1/4 cup cornstarch
1/2 cup sugar
1/8 teaspoon salt
3 cups whole milk
6 ounces semisweet chocolate, coarsely chopped
1 teaspoon pure vanilla extract
I doubled the recipe because I had a lot of milk and time was a-wastin' (more on that later). The doubled recipe calls for 12 ounces of semi-sweet chocolate. I had a couple 1-ounce squares of that, and also some discs of Mexican chocolate, which has cinnamon and sugar added. I cut the sugar to about 3/4 cup to compensate.
Only one problem: that Mexican stuff is pretty dang hard!
I started to chop it, but only scratched the surface. Not wanting to mess up my cleaver, I resorted to my trusty mallet. Many good whacks later, the chocolate was in smaller chunks.
Combine the sugar, corn starch and salt, then whisk in the milk. You then heat the milk in a double boiler over simmering water. You can make your own double boiler with two pots or a pot and a metal bowl. I like using a copper bowl because it seals well with the pot and you can gently stir the mixture quite easily without missing any spots on the bottom. Thick copper is good for a nice, even heat.
With this amount of milk, it takes twice as long to thicken. Half an hour to 40 minutes, stirring regularly. You may want to whisk it, too, if it gets lumpy. Once it coats the back of a spoon, mix in the chocolate and stir/whisk for a few more minutes.
I was pretty sure there weren't any lumps, but I sieved it anyway and then added the vanilla. There were indeed a couple little lumps of cornstarch. It wouldn't have been terrible, but the sieving made the pudding extra silky.
I ended up with eight generous servings:
Now, this pudding tastes quite good! I probably could have cut the sugar even further because of the sweetened chocolate, but it's not overbearingly sweet. I also think I didn't put enough corn starch in. I didn't pack it down when I measured. It's pudding, but not as thick as I would like.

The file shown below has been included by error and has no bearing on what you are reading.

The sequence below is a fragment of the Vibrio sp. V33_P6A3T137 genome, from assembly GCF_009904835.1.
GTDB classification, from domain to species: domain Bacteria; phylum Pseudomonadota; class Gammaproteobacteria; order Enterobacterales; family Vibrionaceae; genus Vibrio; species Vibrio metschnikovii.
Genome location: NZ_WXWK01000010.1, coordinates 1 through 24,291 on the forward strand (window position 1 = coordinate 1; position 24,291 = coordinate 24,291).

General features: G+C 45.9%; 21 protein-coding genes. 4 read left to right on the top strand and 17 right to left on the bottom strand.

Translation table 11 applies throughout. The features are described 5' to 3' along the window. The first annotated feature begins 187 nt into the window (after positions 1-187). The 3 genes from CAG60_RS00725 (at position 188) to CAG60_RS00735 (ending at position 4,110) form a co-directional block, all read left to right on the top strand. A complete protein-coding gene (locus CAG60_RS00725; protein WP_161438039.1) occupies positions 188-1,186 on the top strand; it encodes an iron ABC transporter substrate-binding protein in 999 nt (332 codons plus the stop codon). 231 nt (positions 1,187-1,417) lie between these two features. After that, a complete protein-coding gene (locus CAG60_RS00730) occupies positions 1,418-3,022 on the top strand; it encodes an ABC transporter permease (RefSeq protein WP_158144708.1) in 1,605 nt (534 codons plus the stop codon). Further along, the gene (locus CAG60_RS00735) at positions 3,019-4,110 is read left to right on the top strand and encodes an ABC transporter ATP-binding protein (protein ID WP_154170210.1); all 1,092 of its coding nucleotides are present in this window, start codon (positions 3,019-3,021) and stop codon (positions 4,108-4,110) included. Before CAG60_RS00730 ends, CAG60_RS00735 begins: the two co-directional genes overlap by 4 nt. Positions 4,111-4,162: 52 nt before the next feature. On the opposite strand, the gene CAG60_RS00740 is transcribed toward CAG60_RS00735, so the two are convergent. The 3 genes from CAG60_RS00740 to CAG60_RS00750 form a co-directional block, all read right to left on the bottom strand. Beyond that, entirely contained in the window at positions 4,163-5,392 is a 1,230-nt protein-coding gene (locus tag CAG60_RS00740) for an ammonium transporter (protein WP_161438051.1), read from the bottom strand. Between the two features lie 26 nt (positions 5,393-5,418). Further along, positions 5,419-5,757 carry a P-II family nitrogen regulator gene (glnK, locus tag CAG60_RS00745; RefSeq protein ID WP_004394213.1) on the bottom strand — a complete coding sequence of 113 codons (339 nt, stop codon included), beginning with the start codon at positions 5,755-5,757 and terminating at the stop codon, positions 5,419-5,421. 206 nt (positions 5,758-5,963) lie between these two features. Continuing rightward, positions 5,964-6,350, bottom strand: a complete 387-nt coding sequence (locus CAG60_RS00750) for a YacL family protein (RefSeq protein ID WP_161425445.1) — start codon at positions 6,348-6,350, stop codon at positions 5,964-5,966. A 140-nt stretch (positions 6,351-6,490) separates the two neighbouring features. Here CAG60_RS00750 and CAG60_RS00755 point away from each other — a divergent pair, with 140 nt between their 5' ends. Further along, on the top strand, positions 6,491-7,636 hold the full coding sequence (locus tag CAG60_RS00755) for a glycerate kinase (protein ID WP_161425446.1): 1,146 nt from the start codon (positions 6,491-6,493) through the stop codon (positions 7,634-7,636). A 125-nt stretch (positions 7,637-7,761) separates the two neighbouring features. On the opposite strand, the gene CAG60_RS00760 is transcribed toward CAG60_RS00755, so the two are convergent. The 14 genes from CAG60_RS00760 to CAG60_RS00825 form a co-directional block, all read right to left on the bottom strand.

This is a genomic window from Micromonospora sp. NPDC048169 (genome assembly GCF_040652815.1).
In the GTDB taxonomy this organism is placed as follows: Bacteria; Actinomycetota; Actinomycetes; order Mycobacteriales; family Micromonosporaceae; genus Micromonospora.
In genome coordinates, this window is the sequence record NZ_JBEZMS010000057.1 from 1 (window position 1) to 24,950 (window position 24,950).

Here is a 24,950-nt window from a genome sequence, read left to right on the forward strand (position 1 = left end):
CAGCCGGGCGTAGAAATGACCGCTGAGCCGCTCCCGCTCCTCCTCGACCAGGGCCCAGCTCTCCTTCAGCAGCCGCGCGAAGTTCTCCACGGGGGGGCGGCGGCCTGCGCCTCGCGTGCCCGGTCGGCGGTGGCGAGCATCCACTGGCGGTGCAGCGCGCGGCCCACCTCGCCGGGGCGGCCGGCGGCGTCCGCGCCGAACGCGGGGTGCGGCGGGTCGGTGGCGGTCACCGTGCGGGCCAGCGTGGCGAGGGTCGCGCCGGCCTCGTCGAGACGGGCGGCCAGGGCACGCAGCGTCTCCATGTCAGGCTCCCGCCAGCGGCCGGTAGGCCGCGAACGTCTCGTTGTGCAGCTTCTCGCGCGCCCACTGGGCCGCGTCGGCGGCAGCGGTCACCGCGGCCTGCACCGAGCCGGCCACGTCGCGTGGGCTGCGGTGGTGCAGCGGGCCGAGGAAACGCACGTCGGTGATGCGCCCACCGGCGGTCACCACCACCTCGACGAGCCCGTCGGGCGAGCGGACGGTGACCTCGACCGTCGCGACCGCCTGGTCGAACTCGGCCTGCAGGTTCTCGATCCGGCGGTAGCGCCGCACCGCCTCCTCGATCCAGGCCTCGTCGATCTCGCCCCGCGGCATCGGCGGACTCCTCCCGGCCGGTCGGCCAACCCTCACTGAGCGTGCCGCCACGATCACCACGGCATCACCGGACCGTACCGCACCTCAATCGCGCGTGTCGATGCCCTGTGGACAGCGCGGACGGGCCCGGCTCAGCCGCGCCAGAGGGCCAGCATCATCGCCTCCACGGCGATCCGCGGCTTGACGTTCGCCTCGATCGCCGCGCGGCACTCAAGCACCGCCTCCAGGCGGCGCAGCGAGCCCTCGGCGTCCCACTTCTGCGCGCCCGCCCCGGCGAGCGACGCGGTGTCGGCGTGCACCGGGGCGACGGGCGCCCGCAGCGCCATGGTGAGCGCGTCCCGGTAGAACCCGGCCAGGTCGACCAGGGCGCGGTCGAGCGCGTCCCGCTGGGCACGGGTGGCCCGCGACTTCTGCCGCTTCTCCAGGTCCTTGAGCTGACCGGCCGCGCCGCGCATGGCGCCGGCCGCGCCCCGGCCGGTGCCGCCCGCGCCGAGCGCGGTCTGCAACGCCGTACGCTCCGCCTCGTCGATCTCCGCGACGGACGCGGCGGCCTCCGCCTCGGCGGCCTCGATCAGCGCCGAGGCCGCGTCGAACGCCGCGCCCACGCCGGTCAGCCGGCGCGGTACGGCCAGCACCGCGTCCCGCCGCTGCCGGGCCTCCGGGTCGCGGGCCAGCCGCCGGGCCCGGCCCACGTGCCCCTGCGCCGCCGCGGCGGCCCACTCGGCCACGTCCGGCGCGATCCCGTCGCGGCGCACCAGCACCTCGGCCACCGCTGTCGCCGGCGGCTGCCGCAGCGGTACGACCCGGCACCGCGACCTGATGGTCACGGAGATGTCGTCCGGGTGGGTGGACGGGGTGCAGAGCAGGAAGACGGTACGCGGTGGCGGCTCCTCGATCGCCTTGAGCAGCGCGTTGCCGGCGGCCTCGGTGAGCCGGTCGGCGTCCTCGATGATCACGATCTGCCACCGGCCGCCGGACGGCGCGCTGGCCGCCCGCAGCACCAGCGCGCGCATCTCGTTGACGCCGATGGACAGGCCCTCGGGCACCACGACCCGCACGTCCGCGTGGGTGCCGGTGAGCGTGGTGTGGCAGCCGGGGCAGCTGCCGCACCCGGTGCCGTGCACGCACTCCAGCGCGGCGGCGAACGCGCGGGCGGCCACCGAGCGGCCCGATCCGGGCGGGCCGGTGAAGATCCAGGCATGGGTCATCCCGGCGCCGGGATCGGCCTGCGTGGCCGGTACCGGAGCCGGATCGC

Unfortunately, though, I think I waited too long on using Cutie's milk. As noted before, her milk starts to get a little funky after a day or two. I waited three. While the pudding tastes just fine when you're eating it, there's a distinct goatiness that lingers in the back of the throat when you've finished.
Since I'm trying to find recipes to use her milk to best advantage, I'd say this one will work just fine provided it's made on milking day or the day after. Her milk is also being frozen, and this might work with that, too.
Of course, you can use store-bought milk. If you like chocolate pudding, you'll love this recipe. Thanks again, Deb!
Other recently tested goat-milk recipes:
lacto-fermented sauerkraut (with an update here)
honey vanilla ice cream
Raspberry ice cream
And a great use for the ricotta:
Ricotta torte with squash, corn and dill